The ThinkPad X131e Chromebook, available next month, runs Google's browser-based operating system. It's designed to make life easier for academic IT administrators through its immunity to most malware, its automated updates, and the fact that users can't download and install native software applications that undermine device security.
It is armored against abuse, with a rubber bumper around the top and reinforced corners to protect against accidental drops. The hinges are designed to endure being opened and closed 50,000 times -- given a 180-day school year, you'd have to open and close your ThinkPad Chromebook more than 55 times per day on average over five years to exceed design parameters.
[ Check out Samsung's Chromebook. See Samsung Chromebook: Hands-On Review. ]
"With the rugged features we added to the X131e, we've seen reduced failure rates in the field," said Jerry Paradise, executive director of product marketing for the ThinkPad Product Group, in a statement. "This is a huge benefit to schools and students."
Lenovo is a new hardware partner for Google, which has been working with Acer and Samsung to produce Chromebooks. According to Caesar Sengupta, director of product management at Google, over 1,000 schools are using Chromebooks.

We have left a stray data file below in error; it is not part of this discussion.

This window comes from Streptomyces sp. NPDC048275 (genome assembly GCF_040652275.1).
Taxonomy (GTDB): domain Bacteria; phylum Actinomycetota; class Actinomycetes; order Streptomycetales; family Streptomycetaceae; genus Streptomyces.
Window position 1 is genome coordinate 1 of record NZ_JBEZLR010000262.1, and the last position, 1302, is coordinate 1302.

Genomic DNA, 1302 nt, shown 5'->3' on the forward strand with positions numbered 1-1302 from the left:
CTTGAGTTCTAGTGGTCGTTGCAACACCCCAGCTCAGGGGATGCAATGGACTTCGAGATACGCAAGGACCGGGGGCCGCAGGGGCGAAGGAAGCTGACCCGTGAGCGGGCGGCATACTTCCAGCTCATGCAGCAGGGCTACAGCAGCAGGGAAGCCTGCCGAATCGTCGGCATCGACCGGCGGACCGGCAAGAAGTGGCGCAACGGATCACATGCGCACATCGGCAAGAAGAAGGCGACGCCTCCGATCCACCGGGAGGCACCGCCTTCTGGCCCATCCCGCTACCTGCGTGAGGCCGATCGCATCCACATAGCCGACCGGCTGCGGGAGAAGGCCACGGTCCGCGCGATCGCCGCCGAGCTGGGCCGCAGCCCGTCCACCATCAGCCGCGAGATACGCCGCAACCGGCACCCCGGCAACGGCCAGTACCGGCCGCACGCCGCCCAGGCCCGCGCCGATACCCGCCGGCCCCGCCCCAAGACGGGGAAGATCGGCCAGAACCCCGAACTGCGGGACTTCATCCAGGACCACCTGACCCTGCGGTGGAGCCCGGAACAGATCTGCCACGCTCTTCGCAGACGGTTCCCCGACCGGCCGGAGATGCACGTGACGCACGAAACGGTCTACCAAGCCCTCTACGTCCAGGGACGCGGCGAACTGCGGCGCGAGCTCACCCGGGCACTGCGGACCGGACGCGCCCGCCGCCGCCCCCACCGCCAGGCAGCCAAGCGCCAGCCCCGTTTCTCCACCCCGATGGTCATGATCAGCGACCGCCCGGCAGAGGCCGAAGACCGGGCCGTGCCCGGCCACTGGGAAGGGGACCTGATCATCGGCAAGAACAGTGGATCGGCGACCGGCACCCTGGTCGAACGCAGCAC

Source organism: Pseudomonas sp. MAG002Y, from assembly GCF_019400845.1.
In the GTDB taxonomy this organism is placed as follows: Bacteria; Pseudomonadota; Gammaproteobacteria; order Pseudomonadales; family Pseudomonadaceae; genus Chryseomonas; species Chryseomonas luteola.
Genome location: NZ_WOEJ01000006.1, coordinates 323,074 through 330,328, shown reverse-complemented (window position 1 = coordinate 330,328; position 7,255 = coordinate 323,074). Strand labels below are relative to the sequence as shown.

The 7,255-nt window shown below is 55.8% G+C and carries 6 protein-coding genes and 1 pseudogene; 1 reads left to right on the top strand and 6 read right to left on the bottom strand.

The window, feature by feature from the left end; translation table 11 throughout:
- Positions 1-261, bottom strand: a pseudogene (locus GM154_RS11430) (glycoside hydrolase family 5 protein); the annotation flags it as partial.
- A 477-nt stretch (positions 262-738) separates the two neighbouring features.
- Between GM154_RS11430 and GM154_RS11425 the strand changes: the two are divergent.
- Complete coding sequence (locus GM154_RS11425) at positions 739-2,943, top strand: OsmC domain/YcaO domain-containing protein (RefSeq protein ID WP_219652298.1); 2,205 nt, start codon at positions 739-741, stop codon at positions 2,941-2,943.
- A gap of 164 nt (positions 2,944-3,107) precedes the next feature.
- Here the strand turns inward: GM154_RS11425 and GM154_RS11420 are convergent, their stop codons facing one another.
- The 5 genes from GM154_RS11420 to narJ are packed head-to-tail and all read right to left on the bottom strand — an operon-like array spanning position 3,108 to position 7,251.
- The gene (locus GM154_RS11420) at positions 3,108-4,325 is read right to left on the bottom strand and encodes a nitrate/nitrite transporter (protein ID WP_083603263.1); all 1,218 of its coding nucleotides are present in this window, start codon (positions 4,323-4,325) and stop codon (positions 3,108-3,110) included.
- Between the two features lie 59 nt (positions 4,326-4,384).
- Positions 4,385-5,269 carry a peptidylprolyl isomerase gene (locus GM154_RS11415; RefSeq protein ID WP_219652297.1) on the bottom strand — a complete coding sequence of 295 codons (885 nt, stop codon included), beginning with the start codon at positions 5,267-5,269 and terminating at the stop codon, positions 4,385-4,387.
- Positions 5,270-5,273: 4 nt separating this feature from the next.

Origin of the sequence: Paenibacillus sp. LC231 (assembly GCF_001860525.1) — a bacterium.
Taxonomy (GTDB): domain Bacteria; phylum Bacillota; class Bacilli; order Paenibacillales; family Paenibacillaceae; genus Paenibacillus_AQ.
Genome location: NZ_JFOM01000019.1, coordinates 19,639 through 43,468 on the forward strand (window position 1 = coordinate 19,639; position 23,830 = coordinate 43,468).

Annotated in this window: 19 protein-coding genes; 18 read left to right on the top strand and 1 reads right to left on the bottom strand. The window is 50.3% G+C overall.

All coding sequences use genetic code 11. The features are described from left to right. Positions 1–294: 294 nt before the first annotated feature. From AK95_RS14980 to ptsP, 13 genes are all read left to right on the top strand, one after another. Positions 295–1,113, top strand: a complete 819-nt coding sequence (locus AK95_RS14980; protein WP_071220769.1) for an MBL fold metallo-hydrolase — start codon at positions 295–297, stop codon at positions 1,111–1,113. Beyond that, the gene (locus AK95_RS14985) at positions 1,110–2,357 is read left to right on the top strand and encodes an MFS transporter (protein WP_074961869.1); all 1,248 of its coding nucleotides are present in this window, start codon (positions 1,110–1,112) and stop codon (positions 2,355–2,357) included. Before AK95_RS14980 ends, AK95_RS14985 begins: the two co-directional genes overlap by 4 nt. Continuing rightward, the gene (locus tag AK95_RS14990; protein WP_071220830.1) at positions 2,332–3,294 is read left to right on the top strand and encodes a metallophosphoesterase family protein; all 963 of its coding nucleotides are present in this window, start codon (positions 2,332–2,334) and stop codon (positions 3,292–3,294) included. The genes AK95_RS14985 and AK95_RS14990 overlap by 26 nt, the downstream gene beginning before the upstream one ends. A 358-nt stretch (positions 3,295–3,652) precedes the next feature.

In October, Samsung updated its Chromebook line with a $249 ARM-based model. The following month, Acer introduced its Intel-based C7 Chromebook for $199. The Lenovo ThinkPad X131e Chromebook also relies on an Intel Celeron chip and will be available starting on Feb. 26 for $429 with volume bid pricing. Google charges an additional $30 for a one-time management and support package.
Google has not released data about Chromebook sales since it first began selling the devices in June 2011. Adoption initially was slow: In November 2011, Taiwan-based Digitimes reported that Acer had sold only 5,000 units of its Cromia 700 during its first month on the market and that Samsung had sold even fewer.
However, Samsung's third-generation ARM-based Chromebook appears to be doing better. According to Amazon.com figures, the Samsung Chromebook is presently the top-selling laptop, a position it has held for 91 of the past 100 days. A person familiar with Samsung Chromebook sales who asked not to be named insists four-quarter sales were very good.
As far as we can tell at InformationWeek, Chrome OS usage hasn't grown significantly since May 2012. Chrome OS accounted for 0.048% of visitors to our website in May and 0.041% in December, based on the browser user agent strings that could be identified. However, it should be said that if Chromebook usage is growing among students, that might not be reflected in our visitor statistics.